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Rachel Wilbur is a fourth year doctoral candidate in Human Biology and Predoctoral Trainee in the Biosocial Program at CPC. She is interested in the impact of historical trauma and social determinants on the health of contemporary Native American and Alaska Native peoples. Her dissertation research seeks to elucidate and document the pathways through which a family history of Federal Indian Boarding School attendance may continue to impact the physical health and wellbeing of future generations. This interview was conducted by CPC intern Ryan Holmes in the Spring of 2020.

Q:  Tell me about yourself—how did you land at CPC?

A:  As an undergraduate, I attended the University of Washington for anthropology and public health. After graduation … [I] was limited by my level of education in the types of research I could do … [so I] came to UNC for my Master of Public Health. [Again after I graduated] I found that I still couldn’t do the research that I wanted to do … without  more education. I came back to UNC for my Ph.D. in human biology, and I’m in my fourth year of that.

As for how I got to CPC, my preceptor was here and suggested that I apply, so I did. I liked the diversity of the disciplines offered. It’s good to interact with sociologists and epidemiologists who I wouldn’t normally be interacting with otherwise.

Q:  What got you interested in this topic?

A:  My mother is Tolowa, so I was always surrounded by it growing up, but it was never a primary research interest of mine. It wasn’t until I started working with Native Americans between getting my masters and Ph.D. that I became interested in studying [Native American and Native Alaskan populations].

Q:  When you refer to intergenerational trauma suffered by Native American and Native Alaskan populations, how far back in time are you talking about? Are there specific events your research is concerned with?

A:  A lot of my research looks at the impact of the boarding school era from the 1870s to the 1970s. It’s recent enough that it’s easier to track the effects.

Q:  You mentioned that you’re now studying physiological responses to community efforts to heal from historical trauma events. What do these efforts look like? Can you say anything about initial observations?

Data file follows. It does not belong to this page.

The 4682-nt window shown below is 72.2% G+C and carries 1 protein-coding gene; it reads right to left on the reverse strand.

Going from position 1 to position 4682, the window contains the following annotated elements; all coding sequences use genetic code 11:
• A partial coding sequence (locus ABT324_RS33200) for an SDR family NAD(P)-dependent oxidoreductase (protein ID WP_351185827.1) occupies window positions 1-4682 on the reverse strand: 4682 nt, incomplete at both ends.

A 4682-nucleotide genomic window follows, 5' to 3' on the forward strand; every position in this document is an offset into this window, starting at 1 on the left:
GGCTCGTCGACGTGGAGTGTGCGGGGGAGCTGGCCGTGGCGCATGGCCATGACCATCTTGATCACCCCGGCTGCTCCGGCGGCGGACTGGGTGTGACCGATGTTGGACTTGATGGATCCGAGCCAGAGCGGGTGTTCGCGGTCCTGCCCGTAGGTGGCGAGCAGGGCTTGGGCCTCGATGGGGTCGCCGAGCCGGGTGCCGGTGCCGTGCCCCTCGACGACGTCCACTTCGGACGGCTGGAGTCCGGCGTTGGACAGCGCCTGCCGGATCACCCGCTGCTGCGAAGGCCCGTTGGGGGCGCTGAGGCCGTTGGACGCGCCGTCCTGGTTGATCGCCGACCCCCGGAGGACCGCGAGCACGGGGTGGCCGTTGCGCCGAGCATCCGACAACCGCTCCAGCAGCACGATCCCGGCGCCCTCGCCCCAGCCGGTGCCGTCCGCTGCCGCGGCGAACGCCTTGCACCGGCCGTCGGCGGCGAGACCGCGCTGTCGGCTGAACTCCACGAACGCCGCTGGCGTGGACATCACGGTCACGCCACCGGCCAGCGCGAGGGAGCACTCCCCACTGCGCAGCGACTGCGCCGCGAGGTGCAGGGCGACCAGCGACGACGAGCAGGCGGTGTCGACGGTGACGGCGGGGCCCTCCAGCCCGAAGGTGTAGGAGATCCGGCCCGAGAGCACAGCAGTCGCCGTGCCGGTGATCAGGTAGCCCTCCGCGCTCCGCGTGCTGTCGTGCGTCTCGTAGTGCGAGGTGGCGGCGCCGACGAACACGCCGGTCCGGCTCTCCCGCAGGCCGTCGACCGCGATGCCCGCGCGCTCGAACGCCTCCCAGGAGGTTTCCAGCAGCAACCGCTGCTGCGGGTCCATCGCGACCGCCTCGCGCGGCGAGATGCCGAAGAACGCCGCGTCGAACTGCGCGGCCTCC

A:  Efforts to heal from intergenerational trauma tend to focus more broadly on experience than specific events. A lot of the communities I’m looking at are making cultural and linguistic revitalization efforts. Some communities see place-based language learning as reclaiming their ancestral connection to that place.

Q:  What are some of the challenges these communities face with linguistic revitalization?

A:  The difficulties depend on the tribe. Some still have native speakers and more frequent exposure to the language. Others don’t—the last native speaker from my tribe died in the ‘70s, for example—and they have to work from audio recordings or written sources. Many tribes try to be active in elementary schools to get the children invovled. I’m currently working with a group of smaller tribes that share a language group and are collaborating to revive their individual languages.

Q:  What kinds of physiological responses are you looking at?

A:  As a human biologist, I measure the body’s response to stress, which means I look at biomarkers like blood pressure, stress hormones, and immune response. With my current study, I’m observing biomarker changes within people undergoing community healing efforts both during and after those experiences. Older studies on this kind of thing used subjective measures of well-being, whereas I’m using empirical measures.

Q:  How much does the nature of intergenerational trauma and its far-reaching effects vary between tribes?

A:  Well, there are 574 federally-recognized tribes and a lot more that are state-recognized or unrecognized, and each one is unique. Each of them has unique experiences with colonialism. Legislation tended to be broad, for example, but may have only affected federally-recognized tribes… and obviously there are some historical events like Relocation that were very specific to one tribe. People will often use a broad brush to paint the impacts, but that’s not helpful. It can be helpful to look at documented work with other tribes, but it’s not possible or practical to consider one event as impacting multiple groups in the same way.

Q:  Are there any parallels between these groups and other minority groups in the United States?

A:  Research on historical trauma originated with survivors of the Holocaust, and there have been studies on survivors of war. In the United States it’s mostly focused on Native Americans, although there has been some work done with African Americans on the impacts of things like racism.